Primary and Secondary School Environmental Health and Safety Rule Revision

Rulemaking Activity

Chapter 246-366 WAC is the Board's environmental health and safety rule for primary and secondary schools. After much testimony from teachers and parents of students, the Board initiated a rule revision in October 2004.

The Board adopted the updated rules on August 12, 2009. On December 22, 2009, it filed a Rule-Making Order, WSR 10-01-174, setting an effective date for the new rules of July 1, 2010. However, implementation of the new rules was restricted by a proviso in the biennial operating budget bill passed during the 2009 legislative session. The Legislature has retained the proviso in the state operating budget ever since and has not acted to fund the rules. Therefore, the Board voted on:

  • March 10, 2010 to delay the effective date of the rules to July 1, 2011
  • April 13, 2011 to delay the effective date to July 1, 2013
  • March 13, 2013 to delay the effective date to July 1, 2015.
  • March 11, 2015 to delay the effective date to July 1, 2017
  • June 14, 2017 to delay the effective date to August 1, 2019
  • June 12, 2019 to delay the effective date to August 1, 2021
  • June 9, 2021 to delay the effective date to August 1, 2022
  • June 8, 2022 to delay the effective date to August 1, 2023

On May 13, 2015 the Joint Administrative Rules Review Committee (JARRC) met to discuss and review the Board’s School Environmental Health and Safety Rule Chapter 246-366A WAC. The committee determined that for the purposes of the review: (1) the rules appear to be within the intent of the Legislature as expressed by the statute they implement; (2) the rules appear to have been adopted in accordance with all applicable provisions of law; and (3) the Board does not appear to be using a policy or interpretive statement in place of a rule. At its June 11, 2015 meeting, JARRC approved this report, describing its findings and creating a list of multiple options for addressing implementation of the rules, without endorsing a specific option.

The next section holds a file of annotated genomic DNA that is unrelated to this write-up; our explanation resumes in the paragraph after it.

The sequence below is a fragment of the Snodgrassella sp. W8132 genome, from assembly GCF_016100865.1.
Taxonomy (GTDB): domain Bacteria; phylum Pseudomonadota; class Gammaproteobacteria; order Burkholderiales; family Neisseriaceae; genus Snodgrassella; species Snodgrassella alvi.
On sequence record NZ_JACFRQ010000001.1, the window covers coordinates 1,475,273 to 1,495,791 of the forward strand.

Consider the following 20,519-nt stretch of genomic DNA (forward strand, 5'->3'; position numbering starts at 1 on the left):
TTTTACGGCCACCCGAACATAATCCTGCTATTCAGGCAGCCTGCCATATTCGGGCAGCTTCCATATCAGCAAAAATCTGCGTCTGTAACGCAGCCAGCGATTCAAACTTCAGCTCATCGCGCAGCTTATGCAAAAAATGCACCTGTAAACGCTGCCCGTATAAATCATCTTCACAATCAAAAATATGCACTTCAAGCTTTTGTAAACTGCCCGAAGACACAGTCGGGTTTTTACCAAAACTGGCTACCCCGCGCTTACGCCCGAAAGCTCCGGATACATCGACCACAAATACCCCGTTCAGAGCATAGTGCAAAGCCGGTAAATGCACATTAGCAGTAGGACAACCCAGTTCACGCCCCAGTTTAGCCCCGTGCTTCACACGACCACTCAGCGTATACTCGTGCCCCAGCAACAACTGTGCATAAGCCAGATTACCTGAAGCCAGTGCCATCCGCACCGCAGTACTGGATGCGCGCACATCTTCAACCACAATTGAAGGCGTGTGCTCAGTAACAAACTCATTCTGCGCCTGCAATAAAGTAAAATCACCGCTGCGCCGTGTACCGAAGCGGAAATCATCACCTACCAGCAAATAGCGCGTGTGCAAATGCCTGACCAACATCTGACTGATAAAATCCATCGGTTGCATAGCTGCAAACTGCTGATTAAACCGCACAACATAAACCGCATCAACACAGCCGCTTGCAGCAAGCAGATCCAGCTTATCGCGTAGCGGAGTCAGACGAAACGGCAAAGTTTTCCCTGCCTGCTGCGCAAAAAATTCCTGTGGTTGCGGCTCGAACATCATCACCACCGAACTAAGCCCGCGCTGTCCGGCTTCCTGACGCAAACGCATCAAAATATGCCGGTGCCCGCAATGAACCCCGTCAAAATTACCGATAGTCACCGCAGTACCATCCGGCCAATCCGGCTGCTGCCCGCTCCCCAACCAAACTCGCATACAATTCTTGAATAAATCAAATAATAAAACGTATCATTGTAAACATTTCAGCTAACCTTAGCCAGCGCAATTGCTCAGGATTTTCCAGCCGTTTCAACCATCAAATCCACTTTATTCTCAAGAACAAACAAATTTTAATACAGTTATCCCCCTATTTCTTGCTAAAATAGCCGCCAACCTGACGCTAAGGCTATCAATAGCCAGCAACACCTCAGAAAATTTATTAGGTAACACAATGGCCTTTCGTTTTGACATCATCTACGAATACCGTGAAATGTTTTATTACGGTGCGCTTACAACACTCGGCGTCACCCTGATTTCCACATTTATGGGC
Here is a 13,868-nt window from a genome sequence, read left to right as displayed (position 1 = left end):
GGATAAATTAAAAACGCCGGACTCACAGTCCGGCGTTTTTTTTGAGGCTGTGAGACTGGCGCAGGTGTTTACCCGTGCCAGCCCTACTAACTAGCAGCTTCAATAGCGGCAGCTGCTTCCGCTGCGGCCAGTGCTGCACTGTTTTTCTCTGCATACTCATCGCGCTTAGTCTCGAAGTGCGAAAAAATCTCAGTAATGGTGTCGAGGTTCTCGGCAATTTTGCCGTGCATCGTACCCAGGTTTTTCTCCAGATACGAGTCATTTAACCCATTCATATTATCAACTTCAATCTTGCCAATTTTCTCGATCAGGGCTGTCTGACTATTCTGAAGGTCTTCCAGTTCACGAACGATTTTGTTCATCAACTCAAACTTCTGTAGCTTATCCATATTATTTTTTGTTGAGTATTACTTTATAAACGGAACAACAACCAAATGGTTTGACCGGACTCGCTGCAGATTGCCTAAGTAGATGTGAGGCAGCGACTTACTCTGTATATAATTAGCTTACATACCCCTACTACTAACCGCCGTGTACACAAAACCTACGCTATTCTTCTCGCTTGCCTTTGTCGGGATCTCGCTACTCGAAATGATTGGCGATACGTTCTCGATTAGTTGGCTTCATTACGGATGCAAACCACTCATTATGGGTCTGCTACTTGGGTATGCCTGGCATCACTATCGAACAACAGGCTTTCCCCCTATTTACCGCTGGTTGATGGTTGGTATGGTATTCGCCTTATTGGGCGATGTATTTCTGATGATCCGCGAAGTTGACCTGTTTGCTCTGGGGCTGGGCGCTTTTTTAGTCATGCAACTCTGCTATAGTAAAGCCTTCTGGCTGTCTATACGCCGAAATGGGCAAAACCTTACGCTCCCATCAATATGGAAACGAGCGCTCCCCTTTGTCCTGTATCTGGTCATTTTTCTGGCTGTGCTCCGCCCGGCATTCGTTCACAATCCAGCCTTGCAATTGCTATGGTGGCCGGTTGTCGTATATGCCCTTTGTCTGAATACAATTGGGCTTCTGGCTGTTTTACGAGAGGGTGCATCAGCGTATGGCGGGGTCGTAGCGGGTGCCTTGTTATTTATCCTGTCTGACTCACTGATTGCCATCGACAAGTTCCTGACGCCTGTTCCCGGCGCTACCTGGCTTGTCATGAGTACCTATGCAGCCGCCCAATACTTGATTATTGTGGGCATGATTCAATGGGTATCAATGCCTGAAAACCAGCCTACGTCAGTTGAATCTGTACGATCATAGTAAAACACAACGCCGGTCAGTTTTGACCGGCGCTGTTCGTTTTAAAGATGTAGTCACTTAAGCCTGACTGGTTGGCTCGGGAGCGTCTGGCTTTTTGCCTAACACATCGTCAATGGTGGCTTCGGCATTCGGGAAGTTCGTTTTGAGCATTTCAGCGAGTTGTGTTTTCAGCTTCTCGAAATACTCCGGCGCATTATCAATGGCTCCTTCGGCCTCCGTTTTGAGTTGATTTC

Existing chapter 246-366 WAC will remain in place until superseded by new provisions of chapter 246-366A WAC.

The most recent order setting an August 1, 2023 effective date could be amended by the Board again in the future depending on legislative action funding implementation of the school rules.

Statutory Authority: RCW 43.20.050
State Board of Health Contact: Kaitlyn Donahoe, 360-584-6737
Department of Health Contact: Nancy Bernard, 360-236-3072
For media or general inquiries about this rule, please contact Kelie Kahler, Board communication manager, 360-236-4102

Related Links

Rule History

WAC 246-366 PRIMARY AND SECONDARY SCHOOLS (currently in effect)

WAC 246-366A ENVIRONMENTAL HEALTH AND SAFETY STANDARDS FOR PRIMARY AND SECONDARY SCHOOLS (adopted but not in effect)